Fighting For Our Rights To O.J. and Paris
You may have heard that a few weeks ago, the nation’s most famous ex-murder defendant was picked up on armed robbery charges here in Las Vegas. Or you may have heard that the nation is mired in a seemingly unwinnable and endless war in some Middle Eastern country. Or you may have heard that there’s controversy over whether the president misuses his power to violate privacy, illicitly enrich his cronies and misinform the public.
What? You mean you know about all of those things? Why, that cannot be! Or, at least, the editor of the other alternative weekly, Steve Sebelius, doesn’t think you could possibly be so aware. You’re all too stupid to know about more than one thing!
I was more than a little amused to recognize myself as the fall guy in Sebelius’ column in CityLifea few weeks back following a fun little scrum he and I had on PBS’ Nevada Week In Review on Sept. 21. The biggest Vegas story of the week was the arrest and release of O.J. Simpson on charges he and a group of gunned-up thugs burst into a Palace Station hotel room to “retrieve” some sports memorabilia the ex-football star insisted was his. Now they face a slew of felony charges.
I had covered this situation for The New York Times and acknowledged on the TV program that I was surprised – and grateful, at least from a bankbook point of view – that The Paper of Record had me following the saga on a daily basis as it first unfolded. I never pretended that it was the sort of story that actually made a difference in people’s lives, but whether the fate of the nation is at stake isn’t the only motivation for committing journalism. Sometimes it’s just interesting and weird, and the central figure of the Trial of Last Century being caught up in such a ridiculous scheme in a place as prurient as Las Vegas has all the elements of something interesting and weird.
Sebelius, it was clear, found the entire topic distasteful and insulting to his intelligence and opted to dismiss the situation with the refrain, repeated twice on air and once in print, that this is just a “tale of a few simple felony crimes.” See, I think of a stick-up at the Circle K as a simple felony case; say what you want about the importance of this case, the O.J. mess is nothing if not tangled and complicated. And the charges carry the potential for life in prison, no small issue, either. No, it wouldn’t have rated front-page coverage if not for the famous defendant, but nor would criminal charges against the offspring of a former county commissioner. Someone’s prominence does tend to make an ordinary story extraordinary.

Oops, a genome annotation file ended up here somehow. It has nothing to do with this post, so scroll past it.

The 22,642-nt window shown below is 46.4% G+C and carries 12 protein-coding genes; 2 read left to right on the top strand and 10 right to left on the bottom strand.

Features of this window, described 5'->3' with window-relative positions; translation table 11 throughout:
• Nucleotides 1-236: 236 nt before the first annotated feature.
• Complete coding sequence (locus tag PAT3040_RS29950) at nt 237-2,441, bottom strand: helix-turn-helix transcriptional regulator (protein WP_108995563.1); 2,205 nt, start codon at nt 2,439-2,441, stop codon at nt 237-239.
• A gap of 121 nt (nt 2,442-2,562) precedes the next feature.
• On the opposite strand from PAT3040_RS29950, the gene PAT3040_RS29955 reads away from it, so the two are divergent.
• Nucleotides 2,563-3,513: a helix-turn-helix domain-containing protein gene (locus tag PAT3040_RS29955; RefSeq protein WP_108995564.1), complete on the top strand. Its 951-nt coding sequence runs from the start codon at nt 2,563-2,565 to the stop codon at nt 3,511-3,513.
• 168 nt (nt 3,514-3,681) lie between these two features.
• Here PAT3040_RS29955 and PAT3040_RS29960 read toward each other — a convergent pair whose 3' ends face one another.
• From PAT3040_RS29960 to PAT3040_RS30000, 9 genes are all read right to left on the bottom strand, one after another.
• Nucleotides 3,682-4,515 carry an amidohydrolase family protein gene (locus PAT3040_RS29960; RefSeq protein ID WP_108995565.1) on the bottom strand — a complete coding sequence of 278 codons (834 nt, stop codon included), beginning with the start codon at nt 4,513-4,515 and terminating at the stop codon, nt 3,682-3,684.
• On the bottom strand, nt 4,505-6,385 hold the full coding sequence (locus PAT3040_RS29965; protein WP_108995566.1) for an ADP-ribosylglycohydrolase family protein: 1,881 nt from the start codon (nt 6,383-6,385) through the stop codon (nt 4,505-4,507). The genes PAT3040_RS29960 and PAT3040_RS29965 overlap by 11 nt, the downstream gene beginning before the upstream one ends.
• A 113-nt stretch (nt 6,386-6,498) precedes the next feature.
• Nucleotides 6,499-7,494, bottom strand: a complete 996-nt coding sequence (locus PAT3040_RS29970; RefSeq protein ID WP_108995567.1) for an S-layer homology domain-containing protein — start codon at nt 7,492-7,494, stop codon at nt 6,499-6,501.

What really ticked Sebelius off on the TV show was when talk turned to the upcoming presidential campaign and I wondered aloud whether an O.J. trial in Vegas in the fall of 2008 would distract the American public from the task at hand of choosing a new president. I wasn’t saying it should do so. I was merely curious if it could, seeing how in 1997 the networks did, after all, split the screen to bring us simultaneous coverage of a State of the Union speech and the verdict in the civil lawsuit against Simpson related to the murder of his ex-wife and her friend.
In Sebelius’ Sept. 21 column, he lamented quite melodramatically that coverage of O.J. equals an abdication of the very duty of all journalists to help the democracy function. It’s a phony argument put forth by whiny elitists who seem to overlook the fact that the public has more access than in any time in world history to any sort of news they wish to consume. Anyone who wants to know about global warming, Sri Lanka’s Tamil Tigers or the fate of farmers in Angola can find more than they can possible handle. Paris Hilton and O.J. Simpson aren’t displacing anything, and the Review-Journal in particular devotes a lot of ink to rather obscure international stories.